However, “That’s not necessarily great advice for each individual person to follow,” said endocrinologist Richard Shames, MD, author of Thyroid Mind Power. “Low thyroid is one of the most common illnesses in the country, and the symptoms are many and varied.”

Common symptoms complicate diagnosis

The symptoms of hypothyroidism read roughly like a description of the modern human condition: fatigue, weight gain, digestive issues, irritability, and depression, to name a few. High thyroid hormone (hyperthyroidism) is less common and can trigger weight loss and sleep difficulties.

“Some people have only one symptom, some people have several, and no person has the same presentation,” Shames told Yahoo Health. “This is all due to the fact that thyroid is the metabolic gas pedal. But it’s a gas pedal that runs everything, not just the speed of the motor. It runs the volume of the radio, the crispness of the air conditioner, how fast the windows go up and down. That’s what a thyroid does—it’s your metabolic control. And no one thinks about it as long as it’s doing fine. It can affect anything, and that’s why it seems to affect everything.”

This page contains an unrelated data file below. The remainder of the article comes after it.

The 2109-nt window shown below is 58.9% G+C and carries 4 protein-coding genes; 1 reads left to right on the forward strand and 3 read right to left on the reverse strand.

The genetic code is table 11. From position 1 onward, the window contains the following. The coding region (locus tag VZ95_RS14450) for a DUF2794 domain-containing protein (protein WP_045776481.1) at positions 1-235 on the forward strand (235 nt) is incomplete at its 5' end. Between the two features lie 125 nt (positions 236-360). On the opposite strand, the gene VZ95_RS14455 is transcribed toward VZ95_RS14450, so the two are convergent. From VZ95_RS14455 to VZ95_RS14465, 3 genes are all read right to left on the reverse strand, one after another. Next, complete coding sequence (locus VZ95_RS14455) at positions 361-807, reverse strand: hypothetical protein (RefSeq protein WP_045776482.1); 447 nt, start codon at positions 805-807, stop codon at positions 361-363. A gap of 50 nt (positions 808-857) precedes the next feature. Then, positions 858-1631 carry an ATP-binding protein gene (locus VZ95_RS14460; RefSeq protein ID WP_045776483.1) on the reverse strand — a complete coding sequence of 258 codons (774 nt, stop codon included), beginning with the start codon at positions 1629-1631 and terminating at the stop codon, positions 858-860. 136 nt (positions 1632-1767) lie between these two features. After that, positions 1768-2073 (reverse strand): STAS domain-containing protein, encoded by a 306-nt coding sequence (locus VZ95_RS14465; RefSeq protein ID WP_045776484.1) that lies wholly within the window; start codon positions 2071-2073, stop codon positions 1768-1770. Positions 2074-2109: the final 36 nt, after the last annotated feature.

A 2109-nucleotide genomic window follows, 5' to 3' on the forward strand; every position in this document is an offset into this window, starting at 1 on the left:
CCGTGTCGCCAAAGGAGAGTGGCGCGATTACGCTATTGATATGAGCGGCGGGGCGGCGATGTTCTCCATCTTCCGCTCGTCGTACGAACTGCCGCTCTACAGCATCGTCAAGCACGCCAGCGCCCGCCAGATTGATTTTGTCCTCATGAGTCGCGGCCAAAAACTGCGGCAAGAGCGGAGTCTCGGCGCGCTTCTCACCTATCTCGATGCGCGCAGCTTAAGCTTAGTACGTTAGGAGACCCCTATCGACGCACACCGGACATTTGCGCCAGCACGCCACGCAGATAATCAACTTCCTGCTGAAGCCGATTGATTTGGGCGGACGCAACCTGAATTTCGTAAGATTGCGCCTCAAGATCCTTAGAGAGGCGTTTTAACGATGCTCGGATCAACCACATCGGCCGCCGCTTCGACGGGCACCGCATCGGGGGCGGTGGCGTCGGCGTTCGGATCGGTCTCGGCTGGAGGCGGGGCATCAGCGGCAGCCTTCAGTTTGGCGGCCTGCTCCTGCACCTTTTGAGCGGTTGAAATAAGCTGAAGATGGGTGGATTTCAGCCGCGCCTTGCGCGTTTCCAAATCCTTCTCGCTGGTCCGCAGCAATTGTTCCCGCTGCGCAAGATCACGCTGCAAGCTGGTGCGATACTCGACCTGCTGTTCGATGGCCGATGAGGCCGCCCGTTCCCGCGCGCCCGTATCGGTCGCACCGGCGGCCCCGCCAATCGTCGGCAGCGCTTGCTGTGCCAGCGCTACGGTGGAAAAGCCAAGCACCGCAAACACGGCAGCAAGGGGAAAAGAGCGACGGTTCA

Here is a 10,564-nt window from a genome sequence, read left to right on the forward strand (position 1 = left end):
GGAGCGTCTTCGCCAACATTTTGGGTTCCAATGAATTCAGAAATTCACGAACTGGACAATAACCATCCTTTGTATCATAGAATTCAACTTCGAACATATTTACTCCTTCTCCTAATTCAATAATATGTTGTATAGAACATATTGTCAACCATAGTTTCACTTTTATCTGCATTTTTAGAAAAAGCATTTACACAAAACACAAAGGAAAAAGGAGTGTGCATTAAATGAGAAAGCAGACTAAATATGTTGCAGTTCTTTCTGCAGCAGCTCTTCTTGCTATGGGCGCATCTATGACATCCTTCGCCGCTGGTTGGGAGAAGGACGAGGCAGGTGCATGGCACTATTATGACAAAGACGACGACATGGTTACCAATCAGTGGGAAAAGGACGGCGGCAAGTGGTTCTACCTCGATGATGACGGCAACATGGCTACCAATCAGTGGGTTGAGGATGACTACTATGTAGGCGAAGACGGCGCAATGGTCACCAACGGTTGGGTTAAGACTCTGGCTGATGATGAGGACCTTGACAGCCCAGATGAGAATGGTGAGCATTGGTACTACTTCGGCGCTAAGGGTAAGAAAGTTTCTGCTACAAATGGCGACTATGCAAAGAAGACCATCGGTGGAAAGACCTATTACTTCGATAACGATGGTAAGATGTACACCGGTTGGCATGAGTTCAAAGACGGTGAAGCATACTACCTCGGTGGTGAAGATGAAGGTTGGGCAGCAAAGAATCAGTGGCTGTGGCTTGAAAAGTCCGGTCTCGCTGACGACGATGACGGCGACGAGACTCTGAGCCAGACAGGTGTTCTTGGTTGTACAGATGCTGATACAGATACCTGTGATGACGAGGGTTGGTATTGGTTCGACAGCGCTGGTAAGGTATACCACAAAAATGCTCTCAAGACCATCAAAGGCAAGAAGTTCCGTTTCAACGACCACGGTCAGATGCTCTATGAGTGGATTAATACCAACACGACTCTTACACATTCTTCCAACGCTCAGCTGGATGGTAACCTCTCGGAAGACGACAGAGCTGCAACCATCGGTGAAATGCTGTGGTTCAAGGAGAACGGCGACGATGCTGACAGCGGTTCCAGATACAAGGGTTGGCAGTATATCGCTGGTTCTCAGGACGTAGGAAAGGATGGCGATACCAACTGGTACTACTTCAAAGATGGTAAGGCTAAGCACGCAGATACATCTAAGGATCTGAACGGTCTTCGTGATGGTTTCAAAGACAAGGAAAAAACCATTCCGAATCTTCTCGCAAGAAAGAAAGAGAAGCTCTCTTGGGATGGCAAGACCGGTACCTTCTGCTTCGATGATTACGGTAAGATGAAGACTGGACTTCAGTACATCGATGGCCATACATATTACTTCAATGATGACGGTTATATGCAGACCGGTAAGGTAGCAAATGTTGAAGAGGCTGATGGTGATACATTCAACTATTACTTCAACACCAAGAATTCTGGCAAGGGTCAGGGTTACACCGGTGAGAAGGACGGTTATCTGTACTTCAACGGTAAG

Could you have a thyroid problem?
Internist and hormone expert Erika Schwartz, MD, has worked with more than 15,000 patients in prevention and hormone balance during her career. The following are the telltale signs of hypothyroidism, as Schwartz’s clients have described them to her.

Exhaustion
You feel pervasive fatigue that goes far beyond always feeling like you could use a little more coffee. “Feeling so tired getting out of bed to go to the bathroom is an insurmountable chore. Taking a shower is beyond comprehension. Every cell in my body is exhausted.”

Hair loss
Hair falls out at an unusual rate and its texture may change. “My hair consistency just changed. My hair may look still full but I know it’s thinner and it comes out in gobs on the pillow.”

Weight gain
The key here is that the weight gain can’t be explained by another cause, like a poor diet. An inability to lose weight despite diligent exercise and nutrition can also be a symptom.